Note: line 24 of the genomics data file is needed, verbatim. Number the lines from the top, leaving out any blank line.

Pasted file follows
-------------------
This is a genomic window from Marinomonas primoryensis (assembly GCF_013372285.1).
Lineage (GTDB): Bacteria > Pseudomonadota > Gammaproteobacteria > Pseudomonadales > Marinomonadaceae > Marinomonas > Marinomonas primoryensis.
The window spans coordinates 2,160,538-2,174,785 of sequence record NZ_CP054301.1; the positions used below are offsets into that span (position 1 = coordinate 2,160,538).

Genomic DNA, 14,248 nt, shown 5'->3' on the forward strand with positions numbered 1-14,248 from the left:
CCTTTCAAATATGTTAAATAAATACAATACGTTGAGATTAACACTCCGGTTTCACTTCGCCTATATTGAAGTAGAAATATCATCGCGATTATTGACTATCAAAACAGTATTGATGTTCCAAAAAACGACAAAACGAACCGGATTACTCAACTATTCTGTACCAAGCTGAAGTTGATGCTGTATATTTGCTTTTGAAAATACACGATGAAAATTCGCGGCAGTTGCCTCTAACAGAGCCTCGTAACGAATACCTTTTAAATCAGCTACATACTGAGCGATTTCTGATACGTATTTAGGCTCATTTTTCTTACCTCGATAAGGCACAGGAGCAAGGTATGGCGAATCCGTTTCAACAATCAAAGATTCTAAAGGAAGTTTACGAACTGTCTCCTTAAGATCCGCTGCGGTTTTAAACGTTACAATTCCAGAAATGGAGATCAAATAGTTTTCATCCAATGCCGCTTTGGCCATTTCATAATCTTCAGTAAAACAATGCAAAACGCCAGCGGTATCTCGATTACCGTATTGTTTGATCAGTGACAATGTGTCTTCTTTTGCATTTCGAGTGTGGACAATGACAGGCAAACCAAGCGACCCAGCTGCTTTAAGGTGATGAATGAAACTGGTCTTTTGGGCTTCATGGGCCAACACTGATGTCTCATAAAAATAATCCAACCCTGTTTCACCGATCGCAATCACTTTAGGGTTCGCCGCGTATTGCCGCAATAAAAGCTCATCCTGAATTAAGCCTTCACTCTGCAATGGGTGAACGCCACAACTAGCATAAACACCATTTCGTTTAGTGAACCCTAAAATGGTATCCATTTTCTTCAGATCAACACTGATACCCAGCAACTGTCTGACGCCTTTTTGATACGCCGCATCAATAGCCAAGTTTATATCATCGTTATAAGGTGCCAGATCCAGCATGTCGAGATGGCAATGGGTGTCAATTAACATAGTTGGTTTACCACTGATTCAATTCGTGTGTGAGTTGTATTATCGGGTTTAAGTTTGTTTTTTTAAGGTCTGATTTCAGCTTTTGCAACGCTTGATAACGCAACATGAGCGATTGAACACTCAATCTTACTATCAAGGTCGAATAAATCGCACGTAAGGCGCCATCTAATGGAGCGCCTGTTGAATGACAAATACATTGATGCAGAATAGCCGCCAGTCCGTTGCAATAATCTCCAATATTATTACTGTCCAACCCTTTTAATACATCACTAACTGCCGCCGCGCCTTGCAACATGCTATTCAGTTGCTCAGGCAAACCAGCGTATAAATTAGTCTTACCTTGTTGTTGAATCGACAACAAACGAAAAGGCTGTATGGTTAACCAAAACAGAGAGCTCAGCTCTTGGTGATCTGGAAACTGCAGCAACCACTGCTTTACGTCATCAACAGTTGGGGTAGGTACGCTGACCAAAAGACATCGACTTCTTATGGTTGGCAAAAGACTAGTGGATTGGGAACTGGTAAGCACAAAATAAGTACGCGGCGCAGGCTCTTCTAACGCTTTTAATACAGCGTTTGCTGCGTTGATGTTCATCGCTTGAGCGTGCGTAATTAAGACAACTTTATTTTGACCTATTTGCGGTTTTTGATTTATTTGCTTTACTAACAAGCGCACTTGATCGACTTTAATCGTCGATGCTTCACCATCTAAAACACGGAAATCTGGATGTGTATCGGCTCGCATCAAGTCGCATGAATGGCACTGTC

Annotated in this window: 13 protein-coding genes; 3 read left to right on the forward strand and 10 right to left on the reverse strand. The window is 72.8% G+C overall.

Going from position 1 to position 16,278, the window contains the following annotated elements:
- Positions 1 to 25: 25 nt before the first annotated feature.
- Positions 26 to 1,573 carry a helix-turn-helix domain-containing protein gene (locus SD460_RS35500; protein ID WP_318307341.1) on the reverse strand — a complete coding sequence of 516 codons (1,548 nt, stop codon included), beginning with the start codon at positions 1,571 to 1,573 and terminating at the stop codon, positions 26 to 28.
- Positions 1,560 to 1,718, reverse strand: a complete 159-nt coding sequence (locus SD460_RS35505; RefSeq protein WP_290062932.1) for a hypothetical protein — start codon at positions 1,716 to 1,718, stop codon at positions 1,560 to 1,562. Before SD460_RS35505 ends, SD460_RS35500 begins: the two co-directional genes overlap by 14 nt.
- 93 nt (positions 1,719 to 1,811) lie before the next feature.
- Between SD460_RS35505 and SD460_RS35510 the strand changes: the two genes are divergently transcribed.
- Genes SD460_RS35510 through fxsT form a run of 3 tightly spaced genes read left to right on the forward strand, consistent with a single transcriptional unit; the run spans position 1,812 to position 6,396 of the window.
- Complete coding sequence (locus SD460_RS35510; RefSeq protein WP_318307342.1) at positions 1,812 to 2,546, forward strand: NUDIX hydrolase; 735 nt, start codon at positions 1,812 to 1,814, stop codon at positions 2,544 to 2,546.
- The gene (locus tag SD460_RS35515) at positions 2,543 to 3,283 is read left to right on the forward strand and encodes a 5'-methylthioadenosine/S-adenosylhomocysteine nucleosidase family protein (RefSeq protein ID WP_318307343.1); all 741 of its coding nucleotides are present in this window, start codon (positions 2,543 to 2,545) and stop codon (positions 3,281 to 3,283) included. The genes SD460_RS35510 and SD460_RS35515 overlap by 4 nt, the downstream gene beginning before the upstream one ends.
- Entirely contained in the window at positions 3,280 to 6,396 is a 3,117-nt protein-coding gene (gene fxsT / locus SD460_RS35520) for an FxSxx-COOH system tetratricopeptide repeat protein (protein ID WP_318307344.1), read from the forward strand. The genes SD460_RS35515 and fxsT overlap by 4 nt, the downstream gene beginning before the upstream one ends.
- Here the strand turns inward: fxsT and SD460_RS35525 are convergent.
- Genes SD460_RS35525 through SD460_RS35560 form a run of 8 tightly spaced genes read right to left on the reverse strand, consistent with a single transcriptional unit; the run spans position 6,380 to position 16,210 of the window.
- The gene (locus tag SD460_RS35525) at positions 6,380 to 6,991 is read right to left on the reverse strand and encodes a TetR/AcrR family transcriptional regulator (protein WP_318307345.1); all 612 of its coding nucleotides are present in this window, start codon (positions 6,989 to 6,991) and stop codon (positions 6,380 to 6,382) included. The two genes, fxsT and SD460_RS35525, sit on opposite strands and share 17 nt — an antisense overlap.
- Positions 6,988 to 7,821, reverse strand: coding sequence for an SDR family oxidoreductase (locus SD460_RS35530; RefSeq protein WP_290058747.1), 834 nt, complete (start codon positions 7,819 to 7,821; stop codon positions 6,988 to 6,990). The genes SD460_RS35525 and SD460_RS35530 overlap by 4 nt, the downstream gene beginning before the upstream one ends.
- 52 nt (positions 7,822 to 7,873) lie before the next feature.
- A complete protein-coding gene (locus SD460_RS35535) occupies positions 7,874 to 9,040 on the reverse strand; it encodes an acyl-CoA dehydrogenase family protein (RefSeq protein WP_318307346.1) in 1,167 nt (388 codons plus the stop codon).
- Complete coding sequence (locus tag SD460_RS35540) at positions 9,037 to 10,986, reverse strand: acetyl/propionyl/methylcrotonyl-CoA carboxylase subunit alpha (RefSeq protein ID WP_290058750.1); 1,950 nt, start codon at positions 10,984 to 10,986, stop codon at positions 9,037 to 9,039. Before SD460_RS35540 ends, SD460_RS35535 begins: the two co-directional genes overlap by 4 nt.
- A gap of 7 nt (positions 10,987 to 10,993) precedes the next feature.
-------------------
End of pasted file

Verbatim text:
- A gap of 7 nt (positions 10,987 to 10,993) precedes the next feature.